- JetBlue is the newest airline flying between New York and London, catering to both leisure and business travelers.
- Mint business class has been fully upgraded for the long-haul flights with a new cabin and dining experience.
- The flights are, however, not perfectly suited to match the needs of traditional business travelers.
JetBlue is looking to make a splash in the transatlantic market with the start of new flights between New York and London, and it’s off to a great start. First inaugurated in August, the route now sees two flights per day to London’s Heathrow and Gatwick Airports from New York’s John F. Kennedy International Airport.
Airbus’ A321neoLR, a brand-new fleet type for JetBlue, powers the overseas flights with an onboard experience unlike anything in the airline’s current network. Mint business class features an entirely new look and feel, with 24 seats across a whopping 12 rows that takes up half of the aircraft.
JetBlue has invested heavily in the premium experience with new herringbone-style suites that all offer privacy, exclusivity, and direct aisle access. But whether business travelers will be the ones to fill those seats remain to be seen as there are some key premium features JetBlue has left out of the offering.
Here’s why JetBlue wouldn’t be my first pick if I was a business traveler.
No access to premium airport lounges
A key staple of traveling internationally in a premium cabin is having access to airport lounges before departure. Nearly every full-service US carrier has a network of lounges at its hub airports, except JetBlue.
Airport lounges serve business travelers by providing a quiet, exclusive space to get work done or simply rest before a flight. They offer complimentary WiFi and a selection of drinks and snacks, with the latter enabling travelers to get more sleep on eastbound transatlantic flights being by eating in the lounge and skipping the in-flight meal service.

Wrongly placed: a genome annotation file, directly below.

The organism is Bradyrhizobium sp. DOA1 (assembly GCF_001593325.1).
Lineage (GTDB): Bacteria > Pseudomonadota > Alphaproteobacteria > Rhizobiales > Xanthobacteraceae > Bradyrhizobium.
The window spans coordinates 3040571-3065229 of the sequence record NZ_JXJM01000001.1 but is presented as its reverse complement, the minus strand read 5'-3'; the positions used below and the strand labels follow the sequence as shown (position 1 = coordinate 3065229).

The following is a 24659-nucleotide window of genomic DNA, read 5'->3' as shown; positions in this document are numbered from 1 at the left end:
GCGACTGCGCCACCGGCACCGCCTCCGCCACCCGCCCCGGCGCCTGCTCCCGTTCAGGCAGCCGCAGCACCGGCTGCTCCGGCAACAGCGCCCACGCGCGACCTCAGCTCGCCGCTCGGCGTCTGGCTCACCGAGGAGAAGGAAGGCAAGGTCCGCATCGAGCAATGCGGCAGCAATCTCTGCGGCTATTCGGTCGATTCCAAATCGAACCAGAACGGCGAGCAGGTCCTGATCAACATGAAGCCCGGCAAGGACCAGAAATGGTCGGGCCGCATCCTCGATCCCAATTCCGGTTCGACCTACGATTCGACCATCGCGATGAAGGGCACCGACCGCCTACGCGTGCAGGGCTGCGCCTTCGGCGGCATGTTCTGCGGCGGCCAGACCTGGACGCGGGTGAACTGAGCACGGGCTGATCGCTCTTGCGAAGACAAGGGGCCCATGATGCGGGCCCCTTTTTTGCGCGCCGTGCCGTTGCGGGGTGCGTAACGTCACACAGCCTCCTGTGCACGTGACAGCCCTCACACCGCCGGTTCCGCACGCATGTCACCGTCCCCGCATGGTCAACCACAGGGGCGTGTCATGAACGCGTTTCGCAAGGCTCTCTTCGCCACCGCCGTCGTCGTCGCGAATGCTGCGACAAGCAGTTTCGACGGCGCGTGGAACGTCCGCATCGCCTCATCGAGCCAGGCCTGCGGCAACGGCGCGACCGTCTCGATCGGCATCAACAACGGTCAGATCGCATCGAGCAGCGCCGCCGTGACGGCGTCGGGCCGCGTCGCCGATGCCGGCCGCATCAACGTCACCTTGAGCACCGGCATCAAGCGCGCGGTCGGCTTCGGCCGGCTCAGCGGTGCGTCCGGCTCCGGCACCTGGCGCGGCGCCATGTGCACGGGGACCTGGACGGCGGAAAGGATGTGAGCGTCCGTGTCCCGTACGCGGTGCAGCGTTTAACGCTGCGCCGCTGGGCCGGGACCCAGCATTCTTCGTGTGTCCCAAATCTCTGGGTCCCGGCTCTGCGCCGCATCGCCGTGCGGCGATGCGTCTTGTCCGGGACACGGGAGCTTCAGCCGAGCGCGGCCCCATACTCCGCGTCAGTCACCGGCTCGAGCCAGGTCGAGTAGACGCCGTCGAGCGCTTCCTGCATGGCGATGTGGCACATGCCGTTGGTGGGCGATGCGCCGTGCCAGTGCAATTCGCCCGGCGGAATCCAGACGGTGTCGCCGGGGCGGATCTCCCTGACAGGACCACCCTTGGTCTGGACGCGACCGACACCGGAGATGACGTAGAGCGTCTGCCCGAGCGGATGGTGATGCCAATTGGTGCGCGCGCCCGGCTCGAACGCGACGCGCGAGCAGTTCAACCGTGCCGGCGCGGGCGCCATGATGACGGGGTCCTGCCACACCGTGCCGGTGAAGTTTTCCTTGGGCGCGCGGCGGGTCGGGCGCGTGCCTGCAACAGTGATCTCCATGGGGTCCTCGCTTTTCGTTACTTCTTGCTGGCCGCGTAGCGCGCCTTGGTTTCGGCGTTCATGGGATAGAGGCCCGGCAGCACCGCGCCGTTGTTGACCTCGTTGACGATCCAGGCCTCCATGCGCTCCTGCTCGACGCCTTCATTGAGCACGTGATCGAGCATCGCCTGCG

Terminal 5 at New York’s John F. Kennedy International Airport isn’t entirely deprived of premium lounges, it’s just that none are available for JetBlue’s premium passengers. Aer Lingus’ lounge is not currently open to JetBlue flyers; though, day passes can be purchased for $US50 ($AU66), according to Upgraded Points.
JetBlue is aware that premium lounges are needed for the route and is reviewing options to offer the amenity to passengers in the future. As of now, though, none are available to those that simply buy a business class ticket.
Inconvenient flight times
JetBlue’s flagship route between New York and London’s Heathrow Airport isn’t timed perfectly for business travelers. The late evening departure from New York is scheduled at 10 p.m. and arrives in London the next morning at 10:05 a.m.
The late morning arrival means business travelers can write off an entire half a day in London. When I flew JetBlue to London, for example, I didn’t get to my hotel until around 12:30 p.m., and that was with taking the Heathrow Express and using the e-gates at customs.
British Airways, American Airlines, and Virgin Atlantic Airways, alternatively, all have flights that arrive before 7 a.m., giving business travelers the early bird advantage to tackle early meetings or more time to prepare for afternoon engagements.